I am currently in the process of analysing how the choosing system (called the activity wall), together with other agents (material and discursive) in the preschool co-created the children’s “free” choices concerning where to be and what to do. Even though the choices were made in an indoor environment, thought of as “gender neutral” and offering various opportunities for learning, the children spend a lot of time in the same places during the whole field study, doing almost the same or things. Some of the girls often spend their time at the “drawing tables” while some of the boys were most often in a room where smaller construction material was held. The aim with the activity-wall was to let the children choose freely and have many opportunities. However, thinking with Barad (2003, 2007), there are no such things as “own” choices or “own” interests. Rather the children’s choices and interests can be seen as material-discursive phenomena, always entangled with earlier orientations (Ahmed, 2010), with the effects of (repetitive) separation between bodies, identities, materials and explorations. The outcomes of the analysis are expected to include numerous examples of how (all) the children were exploring emergent science in different ways, however with different outcomes due to mutual gendering processes. That children explore emergent science during play does not mean they all automatically will think of themselves as scientific, now or in the future, or will be thought of as scientific by others. The expected outcomes indicate the importance of teacher’s gender awareness, including never relying on any environment, activity or choice to be neutral, as well as challenging children’s activities and including an openness for the possibility that children explore emergent science in unexpected (for the teachers) ways, places and situations. These issues will be further discussed in the paper.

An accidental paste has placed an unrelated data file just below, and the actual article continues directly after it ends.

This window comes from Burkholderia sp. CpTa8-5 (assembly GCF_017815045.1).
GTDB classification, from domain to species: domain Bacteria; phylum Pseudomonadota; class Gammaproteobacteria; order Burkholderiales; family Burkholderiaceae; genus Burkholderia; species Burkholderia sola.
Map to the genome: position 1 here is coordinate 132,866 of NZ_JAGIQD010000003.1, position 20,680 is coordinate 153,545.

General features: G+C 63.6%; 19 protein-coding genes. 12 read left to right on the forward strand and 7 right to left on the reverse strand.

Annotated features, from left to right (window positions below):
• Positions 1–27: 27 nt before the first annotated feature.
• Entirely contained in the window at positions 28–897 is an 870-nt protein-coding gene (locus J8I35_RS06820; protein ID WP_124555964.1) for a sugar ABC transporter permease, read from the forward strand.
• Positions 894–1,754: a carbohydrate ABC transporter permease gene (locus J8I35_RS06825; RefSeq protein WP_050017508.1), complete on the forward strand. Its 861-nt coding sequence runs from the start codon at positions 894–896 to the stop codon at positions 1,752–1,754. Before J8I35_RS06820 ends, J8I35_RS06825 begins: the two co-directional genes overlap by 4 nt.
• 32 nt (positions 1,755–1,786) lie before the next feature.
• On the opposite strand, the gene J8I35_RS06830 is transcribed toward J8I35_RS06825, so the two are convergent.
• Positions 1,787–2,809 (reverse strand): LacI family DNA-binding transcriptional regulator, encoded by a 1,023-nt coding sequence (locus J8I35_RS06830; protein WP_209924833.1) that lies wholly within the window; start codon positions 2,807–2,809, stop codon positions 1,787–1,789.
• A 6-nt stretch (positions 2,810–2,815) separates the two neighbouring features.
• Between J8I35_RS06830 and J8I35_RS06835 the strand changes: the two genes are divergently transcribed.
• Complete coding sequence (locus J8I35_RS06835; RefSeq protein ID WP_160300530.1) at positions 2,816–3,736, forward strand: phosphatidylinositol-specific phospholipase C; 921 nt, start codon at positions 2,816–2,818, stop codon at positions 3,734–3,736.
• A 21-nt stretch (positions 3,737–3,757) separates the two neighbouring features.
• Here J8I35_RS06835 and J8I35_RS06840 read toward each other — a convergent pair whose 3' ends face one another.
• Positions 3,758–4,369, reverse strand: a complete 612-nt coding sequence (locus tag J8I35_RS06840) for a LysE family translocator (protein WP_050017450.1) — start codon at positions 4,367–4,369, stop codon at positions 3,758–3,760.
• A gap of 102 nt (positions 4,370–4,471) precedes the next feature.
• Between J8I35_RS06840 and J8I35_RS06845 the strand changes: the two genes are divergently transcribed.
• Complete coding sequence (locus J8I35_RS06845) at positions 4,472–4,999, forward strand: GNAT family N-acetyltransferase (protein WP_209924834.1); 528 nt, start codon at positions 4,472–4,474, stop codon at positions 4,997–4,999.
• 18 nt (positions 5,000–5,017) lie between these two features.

Ahmed, S. (2010). Orientations Matter. In D. Coole, H. & S. Frost (Eds.), New Materialisms: Duke university press. Areljung, S. (2016). Science verbs as a tool for investigating scientific phenomena : A pedagogical idea emerging from practitioner-researcher collaboration. NorDiNa: Nordic Studies in Science Education, 12(2). Barad, K. (2003). Posthumanist Performativity: Toward an Understanding of How Matter Comes to Matter. Signs, 28(3), 801-831. Barad, K. (2007). Meeting the universe halfway. Quantum physics of the entanglement of matter and meaning. London: Duke Universal Press. Barad, K. (2014). Diffracting Diffraction: Cutting Together-Apart. Parallax, 20(3), 168-187. doi:10.1080/13534645.2014.927623 Cremin, T., Glauert, E., Craft, A., Compton, A., & Stylianidou, F. (2015). Creative Little Scientists: exploring pedagogical synergies between inquiry-based and creative approaches in Early Years science. Education 3-13, 43(4), 404-419. doi:10.1080/03004279.2015.1020655 de Freitas, E., & Palmer, A. (2015). How scientific concepts come to matter in early childhood curriculum: rethinking the concept of force. Cultural Studies of Science Education, 1-22. doi:10.1007/s11422-014-9652-6 Gullberg, A., Andersson, K., Danielsson, A., Scantlebury, K., & Hussénius, A. (2016). Pre-service teachers' views of the child - Reproducing or challenging gender stereotypes in science in preschool. Research in Science Education. doi:10.1007/s11165-016-9593-z Hallström, J., Elvstrand, H., & Hellberg, K. (2015). Gender and technology in free play in Swedish early childhood education. International Journal of Technology and Design Education, 25(2), 137-149. doi:10.1007/s10798-014-9274-z Larsson, J. (2013). Contextual and Conceptual Intersubjectivity and Opportunities for Emergent Science Knowledge About Sound. International Journal of Early Childhood, 45(1), 101-122. doi:10.1007/s13158-012-0078-6 Siraj-Blatchford, J. (2001). Emergent science and technology in the early years. Paper presented at the XXIII World Congress of OMEP. Retrieved from www.327matters.org/Docs/omepabs.pdf, Santiago, Chile. Siry, C. (2013). Exploring the Complexities of Children’s Inquiries in Science: Knowledge Production Through Participatory Practices. Research in Science Education, 43(6), 2407-2430. doi:10.1007/s11165-013-9364-z Skolverket. (2016). Läroplan för förskolan Lpfö98 [Ny, rev. utg.]. . Stockholm: Skolverket.